Young Canadians are fuelling the Beyond Meat craze.

Millennials are more likely than their older peers to try plant-based meat alternatives, according a new survey by Angus Reid Institute.

Fifty-eight per cent of Canadians between the ages of 18 and 34 have tried plant-based meat alternatives, according to the report. That’s compared with 36 per cent of participants aged 35 to 54, and just 27 per cent of those 55 or older.

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Of those who have yet to try the products, younger respondents were more likely to say they are willing to give them a chance. Forty-eight per cent of the 18- to 34-year-olds said they are likely to try them in the near future, compared with 34 per cent of respondents between 35 and 54, and 26 per cent of respondents age 55 or older.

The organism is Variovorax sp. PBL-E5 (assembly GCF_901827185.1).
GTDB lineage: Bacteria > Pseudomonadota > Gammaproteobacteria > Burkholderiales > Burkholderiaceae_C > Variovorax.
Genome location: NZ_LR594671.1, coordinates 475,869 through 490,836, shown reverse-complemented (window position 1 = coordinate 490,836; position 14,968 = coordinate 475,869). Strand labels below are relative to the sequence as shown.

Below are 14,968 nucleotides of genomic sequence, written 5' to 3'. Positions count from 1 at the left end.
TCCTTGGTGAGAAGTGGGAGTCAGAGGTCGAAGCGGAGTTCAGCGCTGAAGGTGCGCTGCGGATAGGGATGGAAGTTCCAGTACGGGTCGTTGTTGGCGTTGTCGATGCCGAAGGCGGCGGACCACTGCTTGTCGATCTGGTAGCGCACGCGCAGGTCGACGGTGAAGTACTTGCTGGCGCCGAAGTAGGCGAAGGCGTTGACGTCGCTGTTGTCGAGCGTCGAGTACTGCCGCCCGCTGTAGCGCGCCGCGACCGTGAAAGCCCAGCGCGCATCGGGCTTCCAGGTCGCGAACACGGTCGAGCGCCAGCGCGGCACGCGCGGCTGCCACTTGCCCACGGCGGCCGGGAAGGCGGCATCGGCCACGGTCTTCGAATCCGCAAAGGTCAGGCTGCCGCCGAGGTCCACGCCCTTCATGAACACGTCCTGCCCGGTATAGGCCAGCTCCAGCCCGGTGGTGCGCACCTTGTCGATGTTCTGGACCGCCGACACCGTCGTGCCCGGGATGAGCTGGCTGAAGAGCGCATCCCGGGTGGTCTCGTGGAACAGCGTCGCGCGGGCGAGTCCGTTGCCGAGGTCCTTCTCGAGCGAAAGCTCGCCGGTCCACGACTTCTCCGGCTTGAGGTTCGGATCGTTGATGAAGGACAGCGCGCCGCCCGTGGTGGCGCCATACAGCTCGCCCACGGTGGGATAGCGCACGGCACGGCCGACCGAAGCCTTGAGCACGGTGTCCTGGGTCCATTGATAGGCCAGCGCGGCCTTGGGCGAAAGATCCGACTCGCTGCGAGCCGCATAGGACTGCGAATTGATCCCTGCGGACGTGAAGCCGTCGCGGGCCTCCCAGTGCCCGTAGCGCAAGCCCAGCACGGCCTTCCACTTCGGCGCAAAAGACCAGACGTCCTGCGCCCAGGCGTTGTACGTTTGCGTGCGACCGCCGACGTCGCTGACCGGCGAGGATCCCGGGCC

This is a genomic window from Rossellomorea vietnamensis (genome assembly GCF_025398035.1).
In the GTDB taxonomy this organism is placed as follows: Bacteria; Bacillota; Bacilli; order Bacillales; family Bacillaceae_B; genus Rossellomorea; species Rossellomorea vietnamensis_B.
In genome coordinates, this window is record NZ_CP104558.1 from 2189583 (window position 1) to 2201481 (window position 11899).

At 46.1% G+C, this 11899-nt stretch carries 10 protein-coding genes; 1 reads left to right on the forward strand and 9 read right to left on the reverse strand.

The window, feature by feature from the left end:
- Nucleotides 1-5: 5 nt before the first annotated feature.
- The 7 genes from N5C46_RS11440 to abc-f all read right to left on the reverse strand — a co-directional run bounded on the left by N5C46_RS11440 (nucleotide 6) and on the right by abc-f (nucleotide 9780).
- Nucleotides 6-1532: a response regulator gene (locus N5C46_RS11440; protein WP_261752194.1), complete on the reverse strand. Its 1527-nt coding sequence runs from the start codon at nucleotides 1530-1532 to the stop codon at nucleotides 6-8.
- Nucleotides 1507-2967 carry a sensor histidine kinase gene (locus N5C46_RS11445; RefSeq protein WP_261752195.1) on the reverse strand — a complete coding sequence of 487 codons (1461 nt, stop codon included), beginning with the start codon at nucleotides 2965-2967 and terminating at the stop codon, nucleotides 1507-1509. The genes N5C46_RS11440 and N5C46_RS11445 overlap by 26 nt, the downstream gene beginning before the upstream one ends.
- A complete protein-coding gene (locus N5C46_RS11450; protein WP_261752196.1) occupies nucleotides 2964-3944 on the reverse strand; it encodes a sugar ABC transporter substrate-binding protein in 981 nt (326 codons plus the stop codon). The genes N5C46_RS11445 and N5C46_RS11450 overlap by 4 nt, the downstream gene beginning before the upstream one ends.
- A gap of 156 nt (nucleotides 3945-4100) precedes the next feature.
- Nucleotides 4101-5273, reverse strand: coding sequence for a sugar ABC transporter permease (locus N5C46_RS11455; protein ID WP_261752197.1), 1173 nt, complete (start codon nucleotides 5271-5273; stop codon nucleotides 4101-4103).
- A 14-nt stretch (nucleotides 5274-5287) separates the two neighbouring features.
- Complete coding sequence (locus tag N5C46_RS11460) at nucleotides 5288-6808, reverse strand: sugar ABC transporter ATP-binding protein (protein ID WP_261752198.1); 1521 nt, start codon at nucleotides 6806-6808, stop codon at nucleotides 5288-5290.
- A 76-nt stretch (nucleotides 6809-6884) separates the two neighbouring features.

Millennials are also more optimistic for the future of the plant-based protein market, with 70 per cent saying demand is “here to stay.” By contrast, about half of the older respondents said the meatless mania is a short-term fad.

Canadians are split on how the trend bodes for the economy. One-in-three, or 35 per cent, say the demand for more peas, lentils and beans — key ingredients in many meatless alternatives — will prop up the economy. Meanwhile, one-in-five, or 21 per cent, say the potentially lower demand for meat will harm the economy.

The survey was conducted online between July 24 and July 27, 2019 among 1,530 Canadian adults. The margin of error is plus or minus 2.5 per cent, 19 times out of 20.